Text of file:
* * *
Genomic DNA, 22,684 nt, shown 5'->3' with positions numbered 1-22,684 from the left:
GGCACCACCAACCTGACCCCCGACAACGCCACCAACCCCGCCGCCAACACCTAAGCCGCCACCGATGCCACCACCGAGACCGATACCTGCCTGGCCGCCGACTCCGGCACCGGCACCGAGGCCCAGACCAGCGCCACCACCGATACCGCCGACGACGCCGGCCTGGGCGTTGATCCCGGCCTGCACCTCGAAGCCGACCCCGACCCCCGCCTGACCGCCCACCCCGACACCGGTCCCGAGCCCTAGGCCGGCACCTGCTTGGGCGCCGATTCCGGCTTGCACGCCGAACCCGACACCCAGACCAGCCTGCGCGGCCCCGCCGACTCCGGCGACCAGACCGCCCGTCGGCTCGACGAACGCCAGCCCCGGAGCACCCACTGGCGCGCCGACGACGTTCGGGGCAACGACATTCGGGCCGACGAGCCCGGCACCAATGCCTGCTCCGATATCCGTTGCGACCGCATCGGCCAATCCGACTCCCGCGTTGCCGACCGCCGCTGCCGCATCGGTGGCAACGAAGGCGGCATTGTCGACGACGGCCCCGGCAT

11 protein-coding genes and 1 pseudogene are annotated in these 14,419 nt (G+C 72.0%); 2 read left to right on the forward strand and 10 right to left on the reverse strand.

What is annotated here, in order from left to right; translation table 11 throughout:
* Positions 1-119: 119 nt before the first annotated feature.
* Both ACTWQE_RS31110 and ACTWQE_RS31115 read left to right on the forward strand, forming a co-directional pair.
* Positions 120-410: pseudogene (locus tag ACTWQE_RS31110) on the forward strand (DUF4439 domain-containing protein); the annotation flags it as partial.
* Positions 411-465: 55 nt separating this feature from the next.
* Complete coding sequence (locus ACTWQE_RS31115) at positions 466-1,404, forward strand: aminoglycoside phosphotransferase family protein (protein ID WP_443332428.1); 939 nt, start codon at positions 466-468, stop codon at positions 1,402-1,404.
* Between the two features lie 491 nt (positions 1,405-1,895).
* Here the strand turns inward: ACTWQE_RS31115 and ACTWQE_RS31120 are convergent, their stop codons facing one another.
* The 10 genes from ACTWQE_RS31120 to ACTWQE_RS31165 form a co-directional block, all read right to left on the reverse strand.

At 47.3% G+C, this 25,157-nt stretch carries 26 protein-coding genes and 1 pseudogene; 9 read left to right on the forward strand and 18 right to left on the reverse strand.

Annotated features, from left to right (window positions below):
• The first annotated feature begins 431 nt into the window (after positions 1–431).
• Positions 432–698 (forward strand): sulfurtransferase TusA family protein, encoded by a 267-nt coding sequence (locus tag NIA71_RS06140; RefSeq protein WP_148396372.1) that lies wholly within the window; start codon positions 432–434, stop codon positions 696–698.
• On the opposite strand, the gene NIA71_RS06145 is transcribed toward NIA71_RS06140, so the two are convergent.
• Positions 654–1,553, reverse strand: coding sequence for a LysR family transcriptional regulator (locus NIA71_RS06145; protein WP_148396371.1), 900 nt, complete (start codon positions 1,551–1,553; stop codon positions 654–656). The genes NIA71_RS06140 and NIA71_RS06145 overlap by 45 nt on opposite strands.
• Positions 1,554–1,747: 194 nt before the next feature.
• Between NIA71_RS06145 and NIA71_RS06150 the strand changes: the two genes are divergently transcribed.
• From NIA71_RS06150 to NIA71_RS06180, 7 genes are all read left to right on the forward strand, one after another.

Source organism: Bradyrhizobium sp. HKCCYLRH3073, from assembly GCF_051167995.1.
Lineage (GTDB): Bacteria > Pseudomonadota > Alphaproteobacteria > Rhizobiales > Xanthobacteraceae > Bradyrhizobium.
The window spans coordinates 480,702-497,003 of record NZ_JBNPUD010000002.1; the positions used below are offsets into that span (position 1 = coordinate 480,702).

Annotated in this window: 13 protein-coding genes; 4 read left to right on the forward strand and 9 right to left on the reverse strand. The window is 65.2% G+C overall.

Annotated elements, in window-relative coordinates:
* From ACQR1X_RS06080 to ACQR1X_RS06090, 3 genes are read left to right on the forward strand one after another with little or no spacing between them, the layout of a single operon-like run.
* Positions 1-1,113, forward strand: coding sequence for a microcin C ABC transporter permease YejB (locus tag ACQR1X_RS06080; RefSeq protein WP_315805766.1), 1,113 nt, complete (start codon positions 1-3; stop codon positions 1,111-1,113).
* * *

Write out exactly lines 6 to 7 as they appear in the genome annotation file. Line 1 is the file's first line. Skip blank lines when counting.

* Both ACTWQE_RS31110 and ACTWQE_RS31115 read left to right on the forward strand, forming a co-directional pair.
* Positions 120-410: pseudogene (locus tag ACTWQE_RS31110) on the forward strand (DUF4439 domain-containing protein); the annotation flags it as partial.